Following in the footsteps of The Hunt of Red October, Patriot Games, Clear and Present Danger, and The Sum of All Fears, Jack Ryan: Shadow Recruit, the fifth cinematic adaptation of the popular Tom Clancy character, goes back to the start of Ryan's career, to establish how he became the formidable agent we know and sometimes love. Starring Chris Pine as Jack Ryan, Kevin Costner as his mentor, and Keira Knightly as his future wife. Directed by Kenneth Branagh, who also appear in the part of Ryan's main adversary, the Russian Viktor Badguyovich.
You know you're in trouble when the opening scene of a film evokes the 9/11 horrors to induce some sort of emotional response from the viewer, which it hasn't yet earned, while surreptitiously suggesting that whatever follows is justified, you know, because of the whole terrorism thing and stuff.
For those keeping track at home, Jack Ryan: Shadow Recruit is the fourth incarnation of the character on the silver screen, luckily every new actor hasn't been forced to go through the obligatory origin story, which raises the question: What secrets lie buried in the deep background of a guy who once jumped from a helicopter to a submarine, to prove he was right? Shockingly little. The dude saved some fellow soldiers once, then he got hurt, but he was really good at getting rehabilitated, and then he was recruited by the CIA, because he had a single good idea. Even Steven Seagal would have asked for a more substantial background.
Having established Ryan's impeccable nature in both body and mind, with the subtlety of a piglet getting its nuts cut off, we're ready to embark on Shadow Recruit's riveting plot. What rip-roaring shenanigans await our cardboard hero? Someone wants to crash the dollar, so Ryan needs to audit some account in Russia.
Wait, what? So this is like a thinking man's thriller? Only if the man is comatose, I'm afraid. So it's an action movie? I guess you could say that. The problem is that the film wants the be both. How can any kind of coherent plot develop, when these two extremes are always at odds with each other? Good question. Shadow Recruit's solution – dumb down the plot, reduce the action – doesn't seem to be the way to go.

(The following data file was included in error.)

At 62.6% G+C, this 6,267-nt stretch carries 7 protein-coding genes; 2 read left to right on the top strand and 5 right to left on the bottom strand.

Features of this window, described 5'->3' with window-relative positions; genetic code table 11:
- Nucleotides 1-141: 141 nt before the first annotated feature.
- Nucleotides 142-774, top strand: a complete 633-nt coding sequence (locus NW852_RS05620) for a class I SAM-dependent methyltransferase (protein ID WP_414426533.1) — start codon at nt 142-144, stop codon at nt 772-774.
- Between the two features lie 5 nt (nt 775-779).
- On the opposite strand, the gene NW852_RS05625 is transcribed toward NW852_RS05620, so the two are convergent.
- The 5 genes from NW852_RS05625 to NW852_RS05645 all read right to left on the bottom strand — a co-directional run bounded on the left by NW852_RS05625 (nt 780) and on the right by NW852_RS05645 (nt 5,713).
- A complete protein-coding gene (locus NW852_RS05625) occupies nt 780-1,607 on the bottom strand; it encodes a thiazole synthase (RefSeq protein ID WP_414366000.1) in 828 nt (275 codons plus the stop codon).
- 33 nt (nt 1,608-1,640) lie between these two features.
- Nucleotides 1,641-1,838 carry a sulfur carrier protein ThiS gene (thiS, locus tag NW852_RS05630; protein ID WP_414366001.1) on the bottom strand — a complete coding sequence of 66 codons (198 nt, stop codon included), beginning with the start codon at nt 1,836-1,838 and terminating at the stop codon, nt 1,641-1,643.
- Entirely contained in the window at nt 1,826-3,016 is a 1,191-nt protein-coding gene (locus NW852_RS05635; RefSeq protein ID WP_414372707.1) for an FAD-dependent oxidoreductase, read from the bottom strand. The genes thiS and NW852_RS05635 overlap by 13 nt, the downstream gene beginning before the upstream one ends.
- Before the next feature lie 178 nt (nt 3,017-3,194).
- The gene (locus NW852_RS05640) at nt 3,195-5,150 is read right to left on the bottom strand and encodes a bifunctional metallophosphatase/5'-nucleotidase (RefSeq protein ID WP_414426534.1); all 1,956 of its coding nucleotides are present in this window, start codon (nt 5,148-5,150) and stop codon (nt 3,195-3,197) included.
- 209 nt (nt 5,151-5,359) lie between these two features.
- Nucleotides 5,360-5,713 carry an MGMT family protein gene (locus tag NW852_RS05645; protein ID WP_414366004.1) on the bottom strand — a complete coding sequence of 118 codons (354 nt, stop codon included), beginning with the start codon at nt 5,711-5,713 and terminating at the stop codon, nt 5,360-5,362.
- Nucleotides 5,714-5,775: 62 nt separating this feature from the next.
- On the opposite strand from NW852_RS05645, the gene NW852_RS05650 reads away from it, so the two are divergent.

It's worth noting that the primary focus for this film - building a foundation for the Jack Ryan character - fails completely at every level. An hour into this film we still don't know anything about our so-called hero, and since boyish good looks and a winning smile does not a character make, we never will. Chris Pine brings nothing to the part. Nothing. Less than nothing. Actually it's the kind of performance that makes me like him less in other films.
At some point during Shadow Recruit, we get to the big secret agent showdown scene, which coincidentally is also the funniest scene in the movie. Ryan needs to copy some files from Viktor Badguyovich's computer (yaaawn). To get him out of his super top secret secure office Ryan arranges a dinner with said baddie. Then he pretends to be drunk, he's told to leave, and while his civilian girlfriend keeps the most dangerous man in Russian talking, by flirting with him, Ryan sneaks away to infiltrate the man’s building, where he must hack a computer in the middle of a brightly lit office in full view of the adjacent building. And guess what?! It doesn’t work!!!
Seriously! Have these people never seen a spy movie before!? Did I forget to mention the part where the good guys get the bad guy's security ID by pretending to bump into him, and picking his pocket?! That TV show with the Olsen twins had more intelligent plans! Well, at least the sequence is a roller-coaster ride of excitement! Run Jack! Check those accounts!
I sometimes complain that the Pierce Brosnan Bond movies got too wild and crazy, but I'll take invisible cars and surfing on a wave of ice water, caused by a laser on a satellite, over this unimaginative drivel, any day. I mean, the final showdown is a fistfight and a countdown. Come on! What are you doing, guys?! And the worst part is, everyone involved seems as bored with this endeavor as I was.
Jack Ryan: Shadow Recruit will not be the start of a new franchise, but rather the reason for yet another reboot down the line. It’s worse than a TV-movie from the 90’s - so bland and vanilla that reading the phone book would be more intriguing. A laughable, lackluster bore, even by average movie-by-committee Hollywood standards. Frankly, if I had an international crisis to defuse and needed a secret agent, I’d call Johnny English before I’d call this version of Jack Ryan.